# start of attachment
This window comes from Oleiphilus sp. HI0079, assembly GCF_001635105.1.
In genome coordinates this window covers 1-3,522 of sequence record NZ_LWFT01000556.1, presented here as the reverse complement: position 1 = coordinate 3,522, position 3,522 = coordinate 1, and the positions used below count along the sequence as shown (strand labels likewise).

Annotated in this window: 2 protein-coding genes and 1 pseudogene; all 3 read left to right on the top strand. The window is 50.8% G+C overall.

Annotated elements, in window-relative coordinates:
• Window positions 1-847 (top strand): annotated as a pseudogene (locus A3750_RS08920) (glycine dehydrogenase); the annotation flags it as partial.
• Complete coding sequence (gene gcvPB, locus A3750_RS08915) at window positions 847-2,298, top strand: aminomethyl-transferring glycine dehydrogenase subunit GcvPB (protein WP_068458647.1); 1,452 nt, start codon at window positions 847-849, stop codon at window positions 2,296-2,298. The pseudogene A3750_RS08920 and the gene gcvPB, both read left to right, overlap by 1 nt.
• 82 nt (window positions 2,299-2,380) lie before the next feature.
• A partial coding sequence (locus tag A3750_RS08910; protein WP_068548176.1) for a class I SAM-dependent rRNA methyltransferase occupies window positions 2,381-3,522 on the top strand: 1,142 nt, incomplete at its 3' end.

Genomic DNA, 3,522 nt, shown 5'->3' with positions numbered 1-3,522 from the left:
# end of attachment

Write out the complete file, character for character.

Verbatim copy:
This window comes from Oleiphilus sp. HI0079, assembly GCF_001635105.1.
In genome coordinates this window covers 1-3,522 of sequence record NZ_LWFT01000556.1, presented here as the reverse complement: position 1 = coordinate 3,522, position 3,522 = coordinate 1, and the positions used below count along the sequence as shown (strand labels likewise).

Annotated in this window: 2 protein-coding genes and 1 pseudogene; all 3 read left to right on the top strand. The window is 50.8% G+C overall.

Annotated elements, in window-relative coordinates:
• Window positions 1-847 (top strand): annotated as a pseudogene (locus A3750_RS08920) (glycine dehydrogenase); the annotation flags it as partial.
• Complete coding sequence (gene gcvPB, locus A3750_RS08915) at window positions 847-2,298, top strand: aminomethyl-transferring glycine dehydrogenase subunit GcvPB (protein WP_068458647.1); 1,452 nt, start codon at window positions 847-849, stop codon at window positions 2,296-2,298. The pseudogene A3750_RS08920 and the gene gcvPB, both read left to right, overlap by 1 nt.
• 82 nt (window positions 2,299-2,380) lie before the next feature.
• A partial coding sequence (locus tag A3750_RS08910; protein WP_068548176.1) for a class I SAM-dependent rRNA methyltransferase occupies window positions 2,381-3,522 on the top strand: 1,142 nt, incomplete at its 3' end.

Genomic DNA, 3,522 nt, shown 5'->3' with positions numbered 1-3,522 from the left: